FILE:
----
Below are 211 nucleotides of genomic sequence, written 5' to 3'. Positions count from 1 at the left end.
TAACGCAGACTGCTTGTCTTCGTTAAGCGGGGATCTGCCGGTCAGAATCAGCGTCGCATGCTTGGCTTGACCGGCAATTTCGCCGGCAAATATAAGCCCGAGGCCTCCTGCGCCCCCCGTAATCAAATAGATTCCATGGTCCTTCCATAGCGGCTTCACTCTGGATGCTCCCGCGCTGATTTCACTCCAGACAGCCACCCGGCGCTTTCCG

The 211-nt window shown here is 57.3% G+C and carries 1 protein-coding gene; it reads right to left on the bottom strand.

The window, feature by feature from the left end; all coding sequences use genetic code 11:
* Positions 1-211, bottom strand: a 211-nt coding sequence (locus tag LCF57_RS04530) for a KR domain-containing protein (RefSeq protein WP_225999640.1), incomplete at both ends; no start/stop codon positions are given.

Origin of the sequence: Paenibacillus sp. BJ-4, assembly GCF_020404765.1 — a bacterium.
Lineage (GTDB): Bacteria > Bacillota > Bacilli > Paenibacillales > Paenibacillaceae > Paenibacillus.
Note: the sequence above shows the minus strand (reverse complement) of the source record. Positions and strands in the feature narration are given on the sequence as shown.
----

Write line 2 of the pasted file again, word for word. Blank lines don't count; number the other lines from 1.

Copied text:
TAACGCAGACTGCTTGTCTTCGTTAAGCGGGGATCTGCCGGTCAGAATCAGCGTCGCATGCTTGGCTTGACCGGCAATTTCGCCGGCAAATATAAGCCCGAGGCCTCCTGCGCCCCCCGTAATCAAATAGATTCCATGGTCCTTCCATAGCGGCTTCACTCTGGATGCTCCCGCGCTGATTTCACTCCAGACAGCCACCCGGCGCTTTCCG